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Protecting Google Cloud VPC Resources with Cloud Armor

This lab will guide you through the process of creating a Cloud Armor policy, which will be used to protect against a simulated distributed denial-of-service (DDoS) attack.


Path Info

Clock icon Intermediate
Clock icon 45m
Clock icon Nov 08, 2019

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Table of Contents

  1. Challenge

    Set Up Your Load Balanced Application

    • Open Cloud Shell.

    • Enter the following command to download and run a script that will automatically build your load balanced application, along with the ddos-attack instance:

      wget && source

    • After waiting about 5 minutes, access the frontend IP address (provided at end of script) to access the load balanced application's webpage.

    • Be sure to copy/paste the frontend IP address (or write it down) as you will need to refer to it later.

  2. Challenge

    Begin Simulated DDoS Attack

    • In the web console, select Compute Engine from the top-left menu.

    • SSH into the ddos-attack instance.

    • Enter the following command to open 1000 concurrent connections to the application, substituting your frontend IP address for <YOUR_FRONTEND_IP>:

      ab -n 10000000 -c 1000 http://<YOUR_FRONTEND_IP>/

    • Once the command has run, wait a few minutes for your ddos-attack instance to generate traffic and create metrics, and then return to the web console.

  3. Challenge

    View Load Balancer Backend Traffic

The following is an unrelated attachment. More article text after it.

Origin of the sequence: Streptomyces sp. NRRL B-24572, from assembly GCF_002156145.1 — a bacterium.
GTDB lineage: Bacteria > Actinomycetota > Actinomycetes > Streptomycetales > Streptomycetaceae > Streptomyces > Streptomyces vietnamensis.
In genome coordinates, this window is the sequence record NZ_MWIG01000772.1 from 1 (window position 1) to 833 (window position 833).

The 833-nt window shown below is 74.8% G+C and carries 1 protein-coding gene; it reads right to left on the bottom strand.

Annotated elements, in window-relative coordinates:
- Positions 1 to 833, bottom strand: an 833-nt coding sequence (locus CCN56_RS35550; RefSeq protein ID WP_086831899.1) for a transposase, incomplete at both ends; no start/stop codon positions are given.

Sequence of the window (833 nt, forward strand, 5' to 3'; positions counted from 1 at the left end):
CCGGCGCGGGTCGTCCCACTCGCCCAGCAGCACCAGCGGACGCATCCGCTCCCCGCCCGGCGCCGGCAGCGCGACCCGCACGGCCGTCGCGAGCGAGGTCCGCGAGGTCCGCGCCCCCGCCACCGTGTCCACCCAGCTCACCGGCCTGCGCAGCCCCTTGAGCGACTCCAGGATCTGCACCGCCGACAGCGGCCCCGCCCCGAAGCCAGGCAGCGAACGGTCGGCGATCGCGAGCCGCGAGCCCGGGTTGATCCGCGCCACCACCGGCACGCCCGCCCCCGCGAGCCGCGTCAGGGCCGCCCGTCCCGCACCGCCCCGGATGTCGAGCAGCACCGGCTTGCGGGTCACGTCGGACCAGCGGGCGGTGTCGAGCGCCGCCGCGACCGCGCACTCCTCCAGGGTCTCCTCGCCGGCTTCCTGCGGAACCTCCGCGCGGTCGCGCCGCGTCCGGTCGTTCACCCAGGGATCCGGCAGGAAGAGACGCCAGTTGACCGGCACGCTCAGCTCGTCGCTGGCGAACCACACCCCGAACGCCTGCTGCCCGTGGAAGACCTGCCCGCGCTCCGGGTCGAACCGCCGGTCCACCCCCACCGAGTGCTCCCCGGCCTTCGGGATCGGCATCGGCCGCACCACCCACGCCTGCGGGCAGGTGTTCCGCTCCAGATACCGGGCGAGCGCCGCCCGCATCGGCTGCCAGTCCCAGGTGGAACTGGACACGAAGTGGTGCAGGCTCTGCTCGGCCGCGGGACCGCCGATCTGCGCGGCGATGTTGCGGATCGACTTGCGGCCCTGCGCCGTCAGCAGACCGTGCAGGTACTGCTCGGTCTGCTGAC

• Go to your load balancer page by selecting Network Services > Load Balancing in the top-left menu.
    • Select the BACKENDS tab.
    • Select http-backend.
    • You should be able to view the metrics for the backend traffic distribution. If you refresh your page every few minutes, the backend distribution will shift between regions as one region becomes overwhelmed, causing the load balancer to redistribute traffic to the other region.
  4. Challenge

    Create a Cloud Armor Policy to Deny Traffic from the 'ddos-attack' Instance

    • In Compute Engine, copy the external IP address of the ddos-attack instance.
    • In the web console, select Network Security > Cloud Armor in the top-left menu.
    • Create a policy named block-ddos.
    • Set the Default rule action to Allow.
    • Click NEXT STEP.
    • Click ADD RULE.
    • In the Match field, paste the external IP address of the ddos-attack instance.
    • Set Action to Deny.
    • Set Deny status to 403 (Forbidden).
    • Set Priority to 1000.
    • Click DONE.
    • Click NEXT STEP.
    • Click ADD TARGET.
    • Under Type, select Load balancer backend service (should be the default).
    • Under Target, select http-backend.
    • Click CREATE POLICY.
  5. Challenge

    View Logs and Results

    • Wait a few minutes for new logs to generate.
    • In the Cloud Armor menu, select your block-ddos policy.
    • Select the LOGS tab.
    • Click View policy logs, which should open Stackdriver Logging for your Cloud HTTP Load Balancer requests.
    • Click the Jump to now button to jump to the latest records.
    • Expand a recent record (should be in an error state), then click theExpand nested fields button.
    • Confirm that the logged external IP matches the ddos-attack instance.
    • Under the field jsonPayload, there should be a sub-field for enforcedSecurityPolicy. If you do not see this field, wait a few more minutes, then click Jump to now again to jump to the latest records.
    • View the enforcedSecurityPolicy field. It should provide confirmation that the traffic request from your instance was denied due to the block-ddos policy.
    • Go back to your load balancer backend and confirm that traffic requests have been reduced.

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